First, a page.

Shutter speed, ISO and aperture may be confusing for beginning photographers, and I personally have missed shots of a lifetime due to my laziness to simply google or YouTube the subject…so don’t make my mistake! This specific post is going to introduce you to Shutter speed, the easiest concept to grasp out of the three.
The shutter speed of your camera allows you to take phenomenal pictures of the night sky, as well as freeze individual water droplets off a breaching whale in mid air. From a photography standpoint, the lower the shutter speed, the more of a need for a tripod you will have (unless your camera has an image stabilization, then you have an awesome camera). When you have a slower shutter speed such as 1/30 when taking a picture or a video, these images are going to have slightly blurred movement, and objects will appear in motion. Any shutter speed slower than 1/60 may require a tripod. However, when shooting at night and trying to capture the stars in the sky or a blurred city intersection from a rooftop vantage point, you would want to use a shutter speed that’s actually a couple seconds long. When shooting the stars or anything else with extremely low light in dark situations, I will set my shutter speed to 15-30 seconds. This absolutely requires a tripod but allows the slightest of light to enter the cameras processor. This type of photography also depends greatly on ISO settings, but we will get to that later.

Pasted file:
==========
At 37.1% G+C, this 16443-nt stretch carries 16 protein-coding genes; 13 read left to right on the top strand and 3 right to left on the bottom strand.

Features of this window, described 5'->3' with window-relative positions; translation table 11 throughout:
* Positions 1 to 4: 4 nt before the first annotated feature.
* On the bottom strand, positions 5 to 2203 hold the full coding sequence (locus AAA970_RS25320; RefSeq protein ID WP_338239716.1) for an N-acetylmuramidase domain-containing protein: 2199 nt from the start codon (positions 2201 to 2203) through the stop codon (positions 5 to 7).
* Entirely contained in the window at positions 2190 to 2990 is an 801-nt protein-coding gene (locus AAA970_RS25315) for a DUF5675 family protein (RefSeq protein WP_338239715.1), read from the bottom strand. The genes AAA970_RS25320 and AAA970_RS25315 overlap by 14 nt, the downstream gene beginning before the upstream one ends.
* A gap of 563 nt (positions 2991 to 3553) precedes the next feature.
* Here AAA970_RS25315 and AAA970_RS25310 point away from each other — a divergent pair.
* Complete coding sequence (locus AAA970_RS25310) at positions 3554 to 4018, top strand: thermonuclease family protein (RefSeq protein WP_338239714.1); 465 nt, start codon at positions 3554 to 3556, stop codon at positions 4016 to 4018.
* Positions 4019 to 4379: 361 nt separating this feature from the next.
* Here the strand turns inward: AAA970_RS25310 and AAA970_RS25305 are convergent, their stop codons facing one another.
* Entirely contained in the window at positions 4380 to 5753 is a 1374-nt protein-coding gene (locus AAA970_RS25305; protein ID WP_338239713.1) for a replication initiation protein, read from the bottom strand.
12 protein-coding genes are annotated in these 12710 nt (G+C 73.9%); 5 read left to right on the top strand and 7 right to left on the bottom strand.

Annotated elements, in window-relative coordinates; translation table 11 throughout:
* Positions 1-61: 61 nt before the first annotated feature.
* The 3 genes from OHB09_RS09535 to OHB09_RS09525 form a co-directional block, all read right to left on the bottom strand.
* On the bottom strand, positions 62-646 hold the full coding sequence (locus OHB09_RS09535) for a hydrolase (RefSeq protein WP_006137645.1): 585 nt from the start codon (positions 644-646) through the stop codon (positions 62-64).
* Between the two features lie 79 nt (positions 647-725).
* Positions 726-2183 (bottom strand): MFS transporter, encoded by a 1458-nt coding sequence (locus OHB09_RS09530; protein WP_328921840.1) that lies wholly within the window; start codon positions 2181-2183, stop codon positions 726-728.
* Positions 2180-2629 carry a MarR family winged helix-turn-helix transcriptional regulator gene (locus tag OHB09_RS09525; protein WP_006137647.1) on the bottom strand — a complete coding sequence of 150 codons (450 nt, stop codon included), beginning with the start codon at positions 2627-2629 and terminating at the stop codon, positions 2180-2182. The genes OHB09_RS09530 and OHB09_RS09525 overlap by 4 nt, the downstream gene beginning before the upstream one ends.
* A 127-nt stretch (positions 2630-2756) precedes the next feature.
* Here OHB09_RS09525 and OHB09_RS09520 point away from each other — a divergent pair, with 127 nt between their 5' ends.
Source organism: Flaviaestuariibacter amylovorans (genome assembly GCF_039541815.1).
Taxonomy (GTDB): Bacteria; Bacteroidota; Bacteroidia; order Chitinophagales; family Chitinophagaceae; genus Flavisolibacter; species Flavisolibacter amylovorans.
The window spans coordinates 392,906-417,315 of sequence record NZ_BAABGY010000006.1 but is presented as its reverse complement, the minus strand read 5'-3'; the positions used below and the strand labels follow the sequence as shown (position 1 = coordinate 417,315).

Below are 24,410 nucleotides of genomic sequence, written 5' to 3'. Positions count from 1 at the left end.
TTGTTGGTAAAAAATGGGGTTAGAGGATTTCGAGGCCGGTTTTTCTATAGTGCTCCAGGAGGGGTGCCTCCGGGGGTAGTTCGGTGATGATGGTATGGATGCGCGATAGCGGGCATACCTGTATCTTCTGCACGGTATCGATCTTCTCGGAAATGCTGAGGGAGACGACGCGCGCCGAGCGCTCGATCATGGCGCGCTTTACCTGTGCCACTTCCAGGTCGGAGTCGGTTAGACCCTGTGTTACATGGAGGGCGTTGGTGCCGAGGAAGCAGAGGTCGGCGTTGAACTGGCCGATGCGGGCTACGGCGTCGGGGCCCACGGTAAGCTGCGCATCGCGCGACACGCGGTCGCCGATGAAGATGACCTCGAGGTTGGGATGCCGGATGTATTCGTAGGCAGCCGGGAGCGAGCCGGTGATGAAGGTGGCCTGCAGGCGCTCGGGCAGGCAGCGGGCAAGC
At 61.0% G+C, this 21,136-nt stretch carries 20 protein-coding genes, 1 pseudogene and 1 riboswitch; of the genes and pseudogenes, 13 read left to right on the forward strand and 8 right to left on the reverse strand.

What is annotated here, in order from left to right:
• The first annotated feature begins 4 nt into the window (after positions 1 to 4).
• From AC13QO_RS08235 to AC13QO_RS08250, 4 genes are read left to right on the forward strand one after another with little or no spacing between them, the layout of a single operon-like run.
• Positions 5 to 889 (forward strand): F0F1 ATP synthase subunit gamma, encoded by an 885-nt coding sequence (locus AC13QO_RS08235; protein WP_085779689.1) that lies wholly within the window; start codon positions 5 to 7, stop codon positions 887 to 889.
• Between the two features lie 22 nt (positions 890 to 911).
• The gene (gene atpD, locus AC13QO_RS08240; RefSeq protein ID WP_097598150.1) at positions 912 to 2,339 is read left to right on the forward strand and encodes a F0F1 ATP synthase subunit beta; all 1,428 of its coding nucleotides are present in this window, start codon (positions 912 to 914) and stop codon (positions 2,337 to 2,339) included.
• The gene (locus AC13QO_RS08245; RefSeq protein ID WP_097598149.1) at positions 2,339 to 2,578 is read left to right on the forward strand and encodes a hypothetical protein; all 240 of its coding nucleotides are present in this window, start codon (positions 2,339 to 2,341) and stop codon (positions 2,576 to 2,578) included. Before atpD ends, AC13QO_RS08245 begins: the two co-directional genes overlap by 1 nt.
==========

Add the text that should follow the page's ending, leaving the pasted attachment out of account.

Sports photography and videography. For this type of production, you will generally use a higher shutter speed, such as 1/1000 (of a second). This setting, if used correctly, allows you to capture the seams of a football in mid air, feathers of a bird in flight, or water droplets falling to earth from a nasty storm overhead. Using a higher shutter speed also comes in handy when producing a film that needs slow motion or a crisp, surreal effect.
The best way to learn more about when and where to use specific shutter speeds is to simply walk outside and start taking pictures!